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Cluster Return at the Knitting Factory

In the ’70s krautrock canon, Neu!, Amon Duul, and Can are renowned for their dramatic narratives, while Tangerine Dream and Kraftwerk enjoy somewhat of a commercial presence; meanwhile, pioneering ambient duo Dieter Moebius and Hans Joachim Roedelius, a/k/a Cluster, mostly get the shaft. Indulge in their catalog, and you’ll be rewarded with a rich and varied experience, from the grand, relaxed Grosses Wasser (1979) to the sweet, lighthearted Apropos Cluster (1990)—they explored the ambient realm more extensively than Brian Eno, their most famous collaborator. Many of Cluster’s live and extended studio tracks meticulously survey a musical idea at length, later engaging in minor variations: a link they provided back to the early minimalist composers and a bridge to later techno singles. Praise or blame them for fathering electronica genres (IDM, trance, trip-hop), performers (Aphex, Moby), and labels (Fax, Kompakt). Even the pop electronics of their side project, Harmonia (with Neu!’s Michael Rother), might be linked to new wave’s birth, while the harsh electronics of their first two albums helped hatch industrial music. Top that, Ash Ra Tempel.

But after a 1996 tour, they took a 10-year hiatus (their friendship supposedly turned frosty), only re-emerging last year, first with Harmonia and now with Cluster itself. They’ve returned stateside for a tour that kicked off here, headlining a sold-out show for the fifth annual No Fun Festival, appropriately pegged to electronic music. A mini–record mart set up at the Knitting Factory sported only one Cluster album (Apropos), though—sadly understandable given their catalog of expensive imports and out-of-print items.

With opening bands and a crowd that could figuratively/literally be their offspring, the pair appeared for their late-night performance presiding over their synths, mixers, and CD-J units like academics experimenting, which they kinda were. They stared poker-faced at their gadgets, never taking their sight off each other, miles away while on the same stage: Roedelius mixed sounds and added austere synth passages, while Moebius contributed strange rhythms and distant clamoring. Sonically, the Cluster pair doesn’t mesh exactly, but crafted interesting contrasts nonetheless.

A “greatest non-hits” revue isn’t their style, so they played a pair of 20-minute improvs. First up was an evolving travelogue odyssey that wound its way from distant space into the murk of a swampy bog, mirroring their recent live CD, Berlin 2007. An orchestral wash grew and meshed with ghostly ambient waves, overcome by a military beat, zooming synth, and dripping sounds. Sonic apparitions drifted, dotted by stray vibraphones, tailing off into bells. Telegraph beeps tangled with shrill chugging noises before dissolving into a slow, clomping beat and, later, stray gurgling. Whistles and bird sounds disappeared into a distant orchestra, overcome by frog noises. Distant transmission noises over a subduing bass tone were replaced by further gurgling over a jazz beat, ending with stately synth and a trail of screaming mini-ghosts.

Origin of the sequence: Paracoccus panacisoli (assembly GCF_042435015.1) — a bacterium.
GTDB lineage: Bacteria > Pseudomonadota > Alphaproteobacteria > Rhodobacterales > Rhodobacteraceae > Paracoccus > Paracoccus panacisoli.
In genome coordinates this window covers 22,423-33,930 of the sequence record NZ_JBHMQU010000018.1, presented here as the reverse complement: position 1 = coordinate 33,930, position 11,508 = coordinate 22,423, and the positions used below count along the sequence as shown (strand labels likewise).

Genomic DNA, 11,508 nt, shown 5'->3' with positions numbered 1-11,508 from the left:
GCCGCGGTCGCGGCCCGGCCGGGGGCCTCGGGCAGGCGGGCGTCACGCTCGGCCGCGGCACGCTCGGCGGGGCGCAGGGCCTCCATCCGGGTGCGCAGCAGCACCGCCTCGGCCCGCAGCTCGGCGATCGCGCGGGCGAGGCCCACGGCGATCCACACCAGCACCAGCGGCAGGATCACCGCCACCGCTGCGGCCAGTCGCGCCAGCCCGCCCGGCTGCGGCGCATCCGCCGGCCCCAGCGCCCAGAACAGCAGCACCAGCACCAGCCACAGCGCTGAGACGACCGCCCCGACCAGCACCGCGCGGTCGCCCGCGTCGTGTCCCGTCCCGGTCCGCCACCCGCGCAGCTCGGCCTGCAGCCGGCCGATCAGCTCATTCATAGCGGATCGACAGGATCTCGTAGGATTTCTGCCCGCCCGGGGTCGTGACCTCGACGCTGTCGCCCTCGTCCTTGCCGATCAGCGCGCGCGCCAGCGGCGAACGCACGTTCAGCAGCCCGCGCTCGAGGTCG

By comparison, their second song was much more sedate, with distant chugging, more stray bells, solemn bell-tolling, ambient piano, and the occasional sonic bird. After eager applause, the two conferred briefly (their first contact onstage) before delivering an appropriately late-night mood on the 10-minute encore.

Soon, Cluster will cap off their triumphant return with a new album— “whenever possible in the next future,” as Roedelius puts it. Hopefully, you won’t have to scour eBay for it.

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Robyn Is Finally Here

I couldn’t shake my conjecture that the audience at Robyn’s American debut did not include the same people who helped put “Show Me Love” and “Do You Know (What It Takes)” in Billboard‘s Top 10 in 1997. Maybe that’s based on my hunch that most people’s haircuts cost more than their tickets, or the abundance of BlackBerries, or the flabbergasted woman outside who loudly asked, “How is this show sold out?” “She’s had two Top 10 hits, and she just went to #1 in the U.K.,” I enthusiastically replied. She turned to me and laughed. “Well, I’ve never heard of her.”

I don’t blame her: That U.K. hit, “With Every Heartbeat,” a pulsating, string-filled, Björk-Madonna hybrid, hasn’t even charted in the U.S. Neither has her 2005 self-titled opus, a whip-smart, spongy pop juggernaut ranging from electro spousal analysis to ballads about robots to junior-high rap boasts. Yet both reveal an ex-teenpop star who’s made as many artistic strides as fellow Max Martin–produced cohort Britney Spears, on whose new “Piece of Me” you can hear Robyn singing backup.

This show’s backstory could’ve provided material for any number of biopics. Ten years ago, riding on the U.S. chart success of her two singles and the overwhelming popularity of Swedish-produced teenpop in general, Robyn was set to embark on a tour supporting the Backstreet Boys. But after being diagnosed with exhaustion, she returned to Sweden to recover and was quickly forgotten here. That is, until Internet music magazines picked up on Robyn and its standout track, the defiant knockout “Be Mine,” placing on many year-end ’05 best-of lists. Which brings us back to the Highline, a decade since prom night passed, Robyn’s big Springsteen Hammersmith Odeon moment. Armed with two drummers and a Korg/laptop quadrant stage left, it was a minimal setup that looked to unleash maximum force. Robyn entered amid a seizure-inducing machine-gun spray of pinpoint white lights, which knotted the purling growl of synth-bass that opens her cover of Teddybears’ “Cobrastyle.” Visibly smiling, dressed in matching black zip-up sweatshirt and leather miniskirt, with a white cutoff tee and white scarf (bandanna?) tied round her neck, her shock-white hair boyishly cut except for a bushel of locks swishing her face, she strutted. She leaned downwards into the mic when she belted the chorus. She cutely shook her head. And the crowd went ballistic.